(New York) – Bolivia’s restrictions on the work of nongovernmental organizations violate human rights defenders’ right to freedom of association, Human Rights Watch said today.
On August 5, 2015, Human Rights Watch submitted an amicus brief to the Bolivian Constitutional Court, in a case brought by the Bolivian Ombudsman challenging the constitutionality of a 2013 law and presidential decree that grant the government broad powers to dissolve nongovernmental organizations.
“The way Bolivia’s law and decree on nongovernmental groups is written invites arbitrary, politically motivated decisions that undermine their right to freedom of association,” said José Miguel Vivanco, Americas director at Human Rights Watch. “Bolivia should immediately repeal these restrictions to ensure that human rights defenders can do their job freely, which is critical in any democratic society.”
Under the decree, any government office may ask the Autonomy Ministry, which is charged with strengthening autonomous local governments and indigenous communities in the country, to revoke an organization’s permit to operate if the group carries out activities different from those listed in its bylaws or if the organization’s representative is criminally sanctioned for activities that “undermine security or public order.” The Plurinational Assembly, the national legislature, may also request revocation of permit in cases of “necessity or public interest.”
The Ombudsman’s submission specifically challenged the constitutionality of a provision in the Law of Legal Entities that provides that nongovernmental organizations and foundations must specify in their bylaws “their contribution to economic and social development,” and another in the presidential decree that provides that organizations can be dissolved if they “fail to comply with [official] policies and rules.”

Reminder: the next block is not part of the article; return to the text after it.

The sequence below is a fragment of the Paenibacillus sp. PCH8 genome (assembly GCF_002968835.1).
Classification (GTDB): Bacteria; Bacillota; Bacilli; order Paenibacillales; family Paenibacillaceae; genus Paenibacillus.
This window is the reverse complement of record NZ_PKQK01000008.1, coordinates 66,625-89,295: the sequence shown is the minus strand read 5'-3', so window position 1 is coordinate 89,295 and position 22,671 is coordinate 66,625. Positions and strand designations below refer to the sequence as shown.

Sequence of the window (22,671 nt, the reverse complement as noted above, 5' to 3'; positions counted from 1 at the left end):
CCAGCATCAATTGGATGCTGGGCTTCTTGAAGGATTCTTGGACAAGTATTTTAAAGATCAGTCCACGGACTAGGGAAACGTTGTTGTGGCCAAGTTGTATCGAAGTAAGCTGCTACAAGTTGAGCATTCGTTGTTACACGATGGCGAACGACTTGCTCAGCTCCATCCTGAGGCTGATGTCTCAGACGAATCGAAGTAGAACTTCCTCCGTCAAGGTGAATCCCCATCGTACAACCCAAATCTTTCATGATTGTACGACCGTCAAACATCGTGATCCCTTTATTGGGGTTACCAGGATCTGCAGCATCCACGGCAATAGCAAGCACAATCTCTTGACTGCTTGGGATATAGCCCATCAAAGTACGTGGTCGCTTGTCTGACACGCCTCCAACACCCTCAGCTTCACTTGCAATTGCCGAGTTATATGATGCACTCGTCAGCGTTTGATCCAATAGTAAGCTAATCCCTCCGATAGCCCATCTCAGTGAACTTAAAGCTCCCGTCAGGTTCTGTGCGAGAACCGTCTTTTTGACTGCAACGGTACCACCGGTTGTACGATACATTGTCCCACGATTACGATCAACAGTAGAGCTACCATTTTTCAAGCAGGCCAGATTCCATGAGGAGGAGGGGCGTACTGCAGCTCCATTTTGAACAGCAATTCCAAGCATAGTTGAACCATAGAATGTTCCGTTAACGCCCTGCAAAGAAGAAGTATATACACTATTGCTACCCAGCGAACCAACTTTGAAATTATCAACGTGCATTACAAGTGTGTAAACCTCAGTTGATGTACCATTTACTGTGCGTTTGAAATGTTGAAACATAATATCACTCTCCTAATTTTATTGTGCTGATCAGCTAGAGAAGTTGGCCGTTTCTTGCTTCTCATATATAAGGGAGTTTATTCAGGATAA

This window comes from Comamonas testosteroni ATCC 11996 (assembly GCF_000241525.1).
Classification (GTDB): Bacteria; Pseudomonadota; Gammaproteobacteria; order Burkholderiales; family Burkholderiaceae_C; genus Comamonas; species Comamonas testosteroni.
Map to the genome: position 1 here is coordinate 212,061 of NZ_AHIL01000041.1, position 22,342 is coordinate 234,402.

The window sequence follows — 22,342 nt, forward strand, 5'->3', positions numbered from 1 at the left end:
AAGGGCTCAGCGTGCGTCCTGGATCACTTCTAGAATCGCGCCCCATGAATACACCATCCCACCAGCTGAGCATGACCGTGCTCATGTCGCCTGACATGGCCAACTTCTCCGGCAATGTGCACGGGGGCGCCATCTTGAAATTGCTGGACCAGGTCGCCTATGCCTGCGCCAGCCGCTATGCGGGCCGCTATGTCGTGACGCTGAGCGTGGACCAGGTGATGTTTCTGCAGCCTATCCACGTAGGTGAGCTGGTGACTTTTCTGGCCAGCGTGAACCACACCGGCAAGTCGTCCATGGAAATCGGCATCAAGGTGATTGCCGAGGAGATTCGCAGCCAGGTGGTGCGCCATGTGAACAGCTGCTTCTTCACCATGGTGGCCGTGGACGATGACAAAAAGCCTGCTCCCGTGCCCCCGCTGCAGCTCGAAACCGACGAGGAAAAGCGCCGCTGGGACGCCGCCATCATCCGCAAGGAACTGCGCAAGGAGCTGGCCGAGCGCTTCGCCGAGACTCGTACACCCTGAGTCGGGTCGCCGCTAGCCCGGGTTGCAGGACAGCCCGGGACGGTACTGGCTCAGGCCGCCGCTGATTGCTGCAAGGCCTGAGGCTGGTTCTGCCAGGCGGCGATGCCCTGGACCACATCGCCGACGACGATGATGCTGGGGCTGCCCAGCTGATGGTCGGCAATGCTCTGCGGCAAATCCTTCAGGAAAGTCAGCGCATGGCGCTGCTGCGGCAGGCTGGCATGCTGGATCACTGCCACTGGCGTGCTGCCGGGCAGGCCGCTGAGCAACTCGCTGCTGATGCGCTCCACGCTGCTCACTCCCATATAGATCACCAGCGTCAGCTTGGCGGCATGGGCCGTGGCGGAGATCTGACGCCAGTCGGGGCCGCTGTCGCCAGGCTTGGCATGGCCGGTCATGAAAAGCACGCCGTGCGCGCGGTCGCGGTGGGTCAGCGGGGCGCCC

The challenged provisions contravene Bolivia’s obligations under the American Convention on Human Rights, ratified by Bolivia in 1979, and the International Covenant on Civil and Political Rights (ICCPR), ratified by Bolivia in 1982, Human Rights Watch said. Both treaties impose the obligation to respect the right to freedom of association and to ensure the free and full exercise of that right for everyone, without discrimination.
The Inter-American Commission of Human Rights has noted that in the case of human rights defenders, the right of freedom of association is a “fundamental tool that makes it possible to fully carry out the[ir] work.” The Inter-American Court of Human Rights has repeatedly noted that “[s]tates have the duty to provide the necessary means for human rights defenders to conduct their activities freely...[and] to refrain from placing restrictions that would hinder the performance of their work.”
In 2013, the UN Human Rights Committee, the body that oversees Bolivia’s compliance with the ICCPR, stated that Bolivia “should also amend its legislation on the legal status of NGOs in such a way as to eliminate the requirements that place excessive restrictions on their ability to operate freely, independently and effectively.”
The United Nations special rapporteur on the rights to freedom of peaceful assembly and of association has noted that associations “should be free to determine their statutes” and has stressed that any restrictions on the right to association should respect the principles of “pluralism, tolerance and broadmindedness.”